The Lowell

October 25 , 2013


To help students, bell system should be added



ITH CROWDED HALLWAYS, short passing periods and a large campus, Lowell students are faced with the daily dilemma of whether to be late to their class or to make a mad dash for it. However, when teachers don’t abide by their schedules and let their classes out late, students are guaranteed a stern look, almost definite tardiness and possible punishment in their next class. To avoid this, administrators should implement a bell system that would alert students and teachers at the end of the class period so students won’t be late to their other classes. In a school with over two hundred teachers, it is impossible to synchronize clocks across campus. While some teachers have chosen to abide by satellite time, other teachers simply use the clock in their classrooms, which may be off by a few minutes. Although it is officially illegal under school policy for teachers to grade students based on their attendance, many teachers continue the practice. “I have teachers that detract two percent from my overall grade every time I am late to class,” junior Hana O’Neill said. “It’s not acceptable that the mistakes of other teachers are going unpunished and I have to deal with the consequences.” Participation grades are an integral part of grades at Lowell, however students cannot be active participants in class if they are constantly sneaking into the classroom late. When teachers are so enthusiastically involved in the content they are teaching that they go over their allotted time, they are not helping their students, but compromising them. A bell system would clearly mark the beginning and end of classes, allowing students their full amount of time to get from one side of campus to another. It’s not only students that the addition of a bell system would benefit. “My students constantly walk in late to my classes and reg,” math teacher Ernest Li said. “It’s not only disrespectful to me, but to the other students that their class is distracted by their classmates coming in late.” The constant opening and closing of classroom doors is widely regarded as annoying by all students, and that problem would become obsolete if there was a bell system. A bell system could soon be a reality. “We have the software and equipment necessary to allow a bell system beyond the beginning and end of the day,” assistant principal Margaret Peterson said. “It could easily be incorporated into campus life.” A bell system would not only help to improve our school schedule by synchronizing the start and end times of classes, but it could potentially increase the grades of students by minimizing tardiness and increasing the participation of everyone.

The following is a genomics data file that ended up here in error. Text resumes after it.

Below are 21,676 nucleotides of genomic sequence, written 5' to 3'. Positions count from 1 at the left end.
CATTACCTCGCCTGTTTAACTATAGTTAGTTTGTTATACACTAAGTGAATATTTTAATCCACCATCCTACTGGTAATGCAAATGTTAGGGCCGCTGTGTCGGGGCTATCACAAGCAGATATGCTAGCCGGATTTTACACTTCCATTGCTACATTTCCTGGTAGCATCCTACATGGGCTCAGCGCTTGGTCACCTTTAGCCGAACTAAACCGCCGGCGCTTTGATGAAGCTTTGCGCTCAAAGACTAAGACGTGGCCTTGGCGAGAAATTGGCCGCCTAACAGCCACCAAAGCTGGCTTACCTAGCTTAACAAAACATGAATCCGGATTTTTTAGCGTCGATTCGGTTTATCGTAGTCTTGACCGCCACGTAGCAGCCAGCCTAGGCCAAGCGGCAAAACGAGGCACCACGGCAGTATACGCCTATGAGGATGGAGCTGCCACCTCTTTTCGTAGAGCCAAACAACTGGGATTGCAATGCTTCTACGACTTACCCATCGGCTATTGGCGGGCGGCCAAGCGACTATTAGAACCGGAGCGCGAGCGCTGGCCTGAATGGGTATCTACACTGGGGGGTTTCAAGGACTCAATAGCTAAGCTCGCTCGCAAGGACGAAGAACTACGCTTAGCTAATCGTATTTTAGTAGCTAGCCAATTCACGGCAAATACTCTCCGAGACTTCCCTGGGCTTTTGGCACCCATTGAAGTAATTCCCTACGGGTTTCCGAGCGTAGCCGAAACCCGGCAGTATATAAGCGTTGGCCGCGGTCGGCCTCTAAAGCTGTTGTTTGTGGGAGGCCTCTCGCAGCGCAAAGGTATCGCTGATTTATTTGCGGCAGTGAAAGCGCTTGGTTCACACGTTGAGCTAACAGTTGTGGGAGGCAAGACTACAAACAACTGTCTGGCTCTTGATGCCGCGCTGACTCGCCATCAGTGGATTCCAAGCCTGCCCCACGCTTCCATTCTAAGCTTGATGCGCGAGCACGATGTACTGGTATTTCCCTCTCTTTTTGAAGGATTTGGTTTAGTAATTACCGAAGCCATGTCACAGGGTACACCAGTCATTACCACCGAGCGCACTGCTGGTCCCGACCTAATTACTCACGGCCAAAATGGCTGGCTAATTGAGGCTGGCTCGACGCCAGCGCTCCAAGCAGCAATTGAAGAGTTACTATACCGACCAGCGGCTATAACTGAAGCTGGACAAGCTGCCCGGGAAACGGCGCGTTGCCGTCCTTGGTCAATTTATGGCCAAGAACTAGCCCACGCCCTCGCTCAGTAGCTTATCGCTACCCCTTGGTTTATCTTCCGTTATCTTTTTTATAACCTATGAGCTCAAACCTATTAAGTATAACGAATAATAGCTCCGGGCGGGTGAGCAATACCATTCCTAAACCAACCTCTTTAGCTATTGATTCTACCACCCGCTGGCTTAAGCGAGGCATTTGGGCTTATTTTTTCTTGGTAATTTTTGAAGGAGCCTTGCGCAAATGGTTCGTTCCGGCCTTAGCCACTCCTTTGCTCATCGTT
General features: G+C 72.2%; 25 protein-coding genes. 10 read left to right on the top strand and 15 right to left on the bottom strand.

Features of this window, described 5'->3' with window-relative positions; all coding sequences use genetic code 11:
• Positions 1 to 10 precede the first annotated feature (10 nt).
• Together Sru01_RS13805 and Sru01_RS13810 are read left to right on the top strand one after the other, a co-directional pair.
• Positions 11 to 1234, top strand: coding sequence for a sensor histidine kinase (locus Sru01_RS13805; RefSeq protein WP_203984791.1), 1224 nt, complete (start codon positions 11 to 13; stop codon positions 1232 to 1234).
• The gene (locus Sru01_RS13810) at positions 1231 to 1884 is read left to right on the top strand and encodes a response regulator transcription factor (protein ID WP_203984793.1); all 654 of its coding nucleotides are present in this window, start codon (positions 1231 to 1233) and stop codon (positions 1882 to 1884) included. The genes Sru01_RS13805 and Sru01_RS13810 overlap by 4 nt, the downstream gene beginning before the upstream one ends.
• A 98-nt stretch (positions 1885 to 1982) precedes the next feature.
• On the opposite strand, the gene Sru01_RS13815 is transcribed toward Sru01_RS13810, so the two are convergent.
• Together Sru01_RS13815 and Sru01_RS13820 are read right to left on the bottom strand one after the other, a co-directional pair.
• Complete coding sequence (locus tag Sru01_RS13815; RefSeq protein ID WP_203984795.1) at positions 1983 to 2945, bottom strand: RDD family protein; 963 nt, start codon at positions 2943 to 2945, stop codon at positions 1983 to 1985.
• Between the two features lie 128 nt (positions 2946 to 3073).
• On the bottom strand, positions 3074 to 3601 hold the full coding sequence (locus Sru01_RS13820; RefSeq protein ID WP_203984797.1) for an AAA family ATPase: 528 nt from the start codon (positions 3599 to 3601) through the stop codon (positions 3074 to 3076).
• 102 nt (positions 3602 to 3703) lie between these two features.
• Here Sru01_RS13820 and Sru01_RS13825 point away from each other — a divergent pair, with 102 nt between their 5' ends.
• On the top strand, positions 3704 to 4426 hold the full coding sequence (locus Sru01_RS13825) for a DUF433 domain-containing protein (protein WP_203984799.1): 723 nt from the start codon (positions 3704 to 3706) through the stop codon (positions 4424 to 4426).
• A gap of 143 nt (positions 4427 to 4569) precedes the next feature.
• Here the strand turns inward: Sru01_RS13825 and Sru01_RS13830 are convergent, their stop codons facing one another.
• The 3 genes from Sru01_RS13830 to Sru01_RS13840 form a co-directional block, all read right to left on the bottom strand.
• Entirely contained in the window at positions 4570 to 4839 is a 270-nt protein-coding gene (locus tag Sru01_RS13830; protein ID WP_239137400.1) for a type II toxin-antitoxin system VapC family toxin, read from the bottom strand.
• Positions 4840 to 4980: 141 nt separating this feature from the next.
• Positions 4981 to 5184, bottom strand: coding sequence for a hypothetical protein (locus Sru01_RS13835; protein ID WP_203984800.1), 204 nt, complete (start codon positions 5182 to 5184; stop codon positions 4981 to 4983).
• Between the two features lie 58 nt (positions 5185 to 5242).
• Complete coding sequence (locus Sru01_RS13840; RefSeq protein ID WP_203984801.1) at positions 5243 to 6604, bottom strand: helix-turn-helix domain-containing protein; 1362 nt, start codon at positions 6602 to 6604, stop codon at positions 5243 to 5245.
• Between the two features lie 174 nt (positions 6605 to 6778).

E-cigarettes pose major health risk for teens